The next thing you know, it's the middle of the night and you're on the outer decks of a post-Panamax freighter due south of the Aleutian island where, in 1741, shipwrecked, Vitus Bering perished from scurvy and hunger. The winds are gale force. The water is deep and black, and so is the sky. It's snowing. The decks are slick. Your ears ache, your fin­gers are numb. Solitary, nocturnal circumambulations of the outer decks by supernumerary passengers are strictly forbidden, for good reason. Fall overboard and no one would miss you. You'd inhale the ocean and go down, alone. Nevertheless, there you are, not a goner yet, gazing up at the shipping containers stacked six-high overhead, and from them cataracts of snowmelt and rain are spattering on your head. There you are, listening to the stacked containers strain against their lashings, creaking and groaning and cataracting with every roll, and with every roll you are wondering what in the name of Neptune it would take to make stacks of steel — or for that matter aluminum-containers fall. Or you're learning how to tie a bowline knot and say thank you in both Inuktitut and Cantonese.

Or you're spending three days and nights in a shabby hotel room in Pusan, South Korea, waiting for your ship to come in, and you're won­dering what you could possibly have been thinking when you embarked on this harebrained journey, this wild duckie chase, and you're drinking Scotch, and looking sentimentally at photos of your wife and son on your laptop, your wife and son who, on the other side of the planet, on the far side of the international date line, are doing and feeling and drinking God knows what. Probably not Scotch. And you're remember­ing the scene near the end of Moby-Dick when Starbuck, family man, first officer of the Pequod, tries in vain to convince mad Ahab to aban­don his doomed hunt. "Away with me!" Starbuck pleads, "let us fly these deadly waters! let us home!"

And you're dreaming nostalgically of your former life of chalk­boards and Emily Dickinson and parent-teacher conferences, and wishing you could go back to it, wishing you'd never contacted the heavyset Dr. E., or learned of the Great Pacific Garbage Patch, or met the Ahab of plastic hunters, or the heartsick conservationist or the foulmouthed beachcomber or the blind oceanographer, any of them. You're wishing you'd never given Big Poppa the chance to write about Luck Duck, because if you hadn't you'd never have heard the fable of the rubber ducks lost at sea. You'd still be teaching Moby-Dick to American teenagers. But that's the thing about strong currents: there's no swimming against them.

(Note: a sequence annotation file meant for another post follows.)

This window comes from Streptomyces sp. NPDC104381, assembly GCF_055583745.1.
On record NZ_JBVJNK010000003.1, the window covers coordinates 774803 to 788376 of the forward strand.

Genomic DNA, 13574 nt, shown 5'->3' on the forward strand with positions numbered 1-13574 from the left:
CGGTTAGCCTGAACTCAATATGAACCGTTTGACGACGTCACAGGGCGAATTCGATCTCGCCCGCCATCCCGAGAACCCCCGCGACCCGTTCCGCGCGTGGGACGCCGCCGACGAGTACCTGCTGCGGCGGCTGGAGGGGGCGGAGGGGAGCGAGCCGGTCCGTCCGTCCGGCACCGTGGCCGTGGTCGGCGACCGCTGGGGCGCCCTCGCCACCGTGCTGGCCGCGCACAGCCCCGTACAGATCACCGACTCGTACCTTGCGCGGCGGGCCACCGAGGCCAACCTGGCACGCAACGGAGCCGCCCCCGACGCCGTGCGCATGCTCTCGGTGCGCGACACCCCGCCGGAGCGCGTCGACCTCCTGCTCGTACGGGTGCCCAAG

The next thing you know years have passed, and you're still adrift, still waiting to see where the questions take you. At least that's what happens if you're a nearsighted, school-teaching, would-be archaeologist of the ordinary, with an indulgent, long-suffering wife and a juvenile imagina­tion, and you receive in the mail a manila envelope, and inside this en­velope you find a dozen back issues of a cheaply produced newsletter, and in one of those newsletters you discover a wonderful map — if, in other words, you're me.

Reprinted by arrangement with Viking, a member of Penguin Group (USA) Inc., from Moby-Duck by Donovan Hohn. Copyright 2011 by Donovan Hohn.

Books Featured In This Story

Moby-Duck
Moby-Duck

The True Story of 28,800 Bath Toys Lost at Sea and of the Beachcombers, Oceanographers, Environmentalists, and Fools, Including the Author, Who Went in Search of Them

by Donovan Hohn

Hardcover, 402 pages | purchase

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Title
Moby-Duck
Subtitle
The True Story of 28,800 Bath Toys Lost at Sea and of the Beachcombers, Oceanographers, Environmentalists, and Fools, Including the Author, Who Went in Search of Them
Author
Donovan Hohn